AMES, Iowa--Is there a thermometer in your burger? Iowa State University Food Safety Extension Specialist Sam Beattie hopes so.
"Just as home-grilled burgers are a sure sign of summer celebrations, a thermometer is the one sure way to be certain those burgers are fully cooked," Beattie said. "The very serious E. coli illness can result from eating under-cooked burgers."
To take the temperature of a hamburger, Beattie recommends holding the patty with tongs and pushing the point of the thermometer into the side of the burger going toward the center. The thermometer should hit the thickest part of the hamburger and read 160°F.
"This temperature kills the bacterium E. coli O157:H7 and other illness causing bacteria," Beattie said. "Children are especially sensitive to the E. coli bacterium."
If you do not have a thermometer, Beattie advises cooking the meat until it is brown and the juices are clear without any bloodiness or cloudiness. "However, it cannot be guaranteed that the product is hot enough without a thermometer," Beattie said.
Besides using a thermometer, Beattie offers these additional food safety tips: keep it cold, keep it clean, and chill it quickly.
Keep it cold -- When picnicking and eating outdoors during the heat of the summer, food can warm up and get to the temperatures that allow illness causing bacteria to grow the fastest.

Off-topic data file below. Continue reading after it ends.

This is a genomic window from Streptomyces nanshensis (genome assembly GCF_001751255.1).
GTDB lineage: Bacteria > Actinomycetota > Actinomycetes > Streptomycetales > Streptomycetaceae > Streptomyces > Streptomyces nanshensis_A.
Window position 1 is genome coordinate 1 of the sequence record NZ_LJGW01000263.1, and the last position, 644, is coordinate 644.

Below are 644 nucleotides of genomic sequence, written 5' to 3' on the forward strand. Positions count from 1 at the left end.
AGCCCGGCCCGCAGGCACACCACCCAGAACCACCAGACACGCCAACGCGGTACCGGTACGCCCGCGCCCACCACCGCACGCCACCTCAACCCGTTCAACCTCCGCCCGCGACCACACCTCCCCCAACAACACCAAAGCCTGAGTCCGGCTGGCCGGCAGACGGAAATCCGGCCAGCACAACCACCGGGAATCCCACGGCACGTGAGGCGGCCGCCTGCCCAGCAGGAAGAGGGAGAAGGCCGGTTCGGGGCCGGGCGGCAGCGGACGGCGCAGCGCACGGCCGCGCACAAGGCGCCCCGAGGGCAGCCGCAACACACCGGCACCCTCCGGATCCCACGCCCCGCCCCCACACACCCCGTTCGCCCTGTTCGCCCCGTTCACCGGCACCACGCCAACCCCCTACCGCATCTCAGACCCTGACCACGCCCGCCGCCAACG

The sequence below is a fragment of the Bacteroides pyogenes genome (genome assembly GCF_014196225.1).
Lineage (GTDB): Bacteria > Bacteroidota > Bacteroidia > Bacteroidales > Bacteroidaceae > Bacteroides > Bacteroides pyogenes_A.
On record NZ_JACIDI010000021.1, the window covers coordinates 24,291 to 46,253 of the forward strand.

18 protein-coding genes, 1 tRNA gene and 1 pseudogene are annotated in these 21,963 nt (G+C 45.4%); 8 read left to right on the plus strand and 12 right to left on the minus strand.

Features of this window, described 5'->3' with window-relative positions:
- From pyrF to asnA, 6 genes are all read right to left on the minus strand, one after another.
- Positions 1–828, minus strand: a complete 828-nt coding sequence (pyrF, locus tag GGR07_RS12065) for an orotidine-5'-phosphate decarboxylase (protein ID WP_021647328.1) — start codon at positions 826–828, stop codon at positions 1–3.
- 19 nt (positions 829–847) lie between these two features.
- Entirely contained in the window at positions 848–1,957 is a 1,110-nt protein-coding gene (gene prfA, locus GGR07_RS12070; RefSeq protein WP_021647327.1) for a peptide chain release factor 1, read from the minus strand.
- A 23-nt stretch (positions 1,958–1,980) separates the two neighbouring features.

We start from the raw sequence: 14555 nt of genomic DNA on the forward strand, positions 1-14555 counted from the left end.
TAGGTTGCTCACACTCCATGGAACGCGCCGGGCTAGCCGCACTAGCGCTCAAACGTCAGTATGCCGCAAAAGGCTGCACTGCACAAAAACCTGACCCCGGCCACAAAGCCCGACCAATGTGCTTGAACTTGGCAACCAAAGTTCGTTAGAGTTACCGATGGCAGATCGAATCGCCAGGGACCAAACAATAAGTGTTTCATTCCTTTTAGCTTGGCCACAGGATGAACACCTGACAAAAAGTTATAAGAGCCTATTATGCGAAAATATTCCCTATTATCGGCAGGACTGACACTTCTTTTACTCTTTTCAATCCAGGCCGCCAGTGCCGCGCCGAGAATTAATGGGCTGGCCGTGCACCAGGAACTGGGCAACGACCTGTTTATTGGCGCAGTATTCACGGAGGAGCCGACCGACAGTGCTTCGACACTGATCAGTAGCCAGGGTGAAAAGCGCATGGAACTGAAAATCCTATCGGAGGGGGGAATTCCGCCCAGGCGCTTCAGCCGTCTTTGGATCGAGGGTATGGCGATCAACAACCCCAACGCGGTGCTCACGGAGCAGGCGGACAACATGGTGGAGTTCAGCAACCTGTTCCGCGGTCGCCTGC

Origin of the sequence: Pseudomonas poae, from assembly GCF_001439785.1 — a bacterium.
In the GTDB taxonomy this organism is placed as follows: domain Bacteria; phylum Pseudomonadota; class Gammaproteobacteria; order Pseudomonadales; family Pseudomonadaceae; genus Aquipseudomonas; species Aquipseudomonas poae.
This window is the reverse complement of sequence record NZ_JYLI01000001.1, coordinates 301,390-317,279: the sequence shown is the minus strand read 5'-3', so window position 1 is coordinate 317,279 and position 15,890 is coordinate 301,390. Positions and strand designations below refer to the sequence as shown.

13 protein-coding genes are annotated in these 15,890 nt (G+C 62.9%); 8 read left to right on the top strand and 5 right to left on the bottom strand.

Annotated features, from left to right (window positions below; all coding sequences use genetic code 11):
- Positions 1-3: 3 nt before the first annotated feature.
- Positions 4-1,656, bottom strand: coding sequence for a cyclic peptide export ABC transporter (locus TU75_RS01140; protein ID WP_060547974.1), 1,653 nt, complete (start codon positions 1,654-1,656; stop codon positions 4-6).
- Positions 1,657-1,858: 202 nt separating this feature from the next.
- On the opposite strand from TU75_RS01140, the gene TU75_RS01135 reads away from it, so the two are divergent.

"Food packed on ice or kept in the refrigerator until just before serving will help prevent illness," Beattie said. "The two hour rule is the key -- you have two hours at room temperature for perishable foods. On very hot days, however, food warms more quickly and a more realistically safe time is about one hour. Salads have been shown to be a significant cause of foodborne illness when warm. You can keep salads cold longer by using two bowls - the one with the salad nested in a larger one with ice."
Meats should be thawed in the home refrigerator before taken to the picnic and should be kept on ice until just before cooking. If marinating the meat, it should still be placed in the refrigerator. Once the meat is removed, the marinade should be either discarded or, if used as a sauce, brought to a rapid boil to kill the bacteria.
Keep it clean. "One of the leading mistakes that we make is to use the same platter for raw meat as the grilled meat," Beattie said. "That habit lets bacteria from the juices of the raw meat contaminate the cooked meat." Washing platters and cutting boards with hot soapy water and then rinsing with hot water will remove and kill the illness-causing bacteria. Also, meat stored on ice will contaminate the ice, so if possible use very heavy plastic bags or better yet a separate ice chest for the meat."
"And don't forget to wash your hands often and thoroughly," Beattie said. "They easily become contaminated with a variety of illness-causing organisms."
Chill it quickly. Picnics are a time of leisure but only after the food has been put away, reminds Beattie. "Leaving food out for longer than one or two hours will cause it to warm up to temperatures that allow illness-causing bacteria to grow rapidly. Once again the two hour or one hour rule applies. Put the leftovers back on ice; or discard them if you can't keep them cold."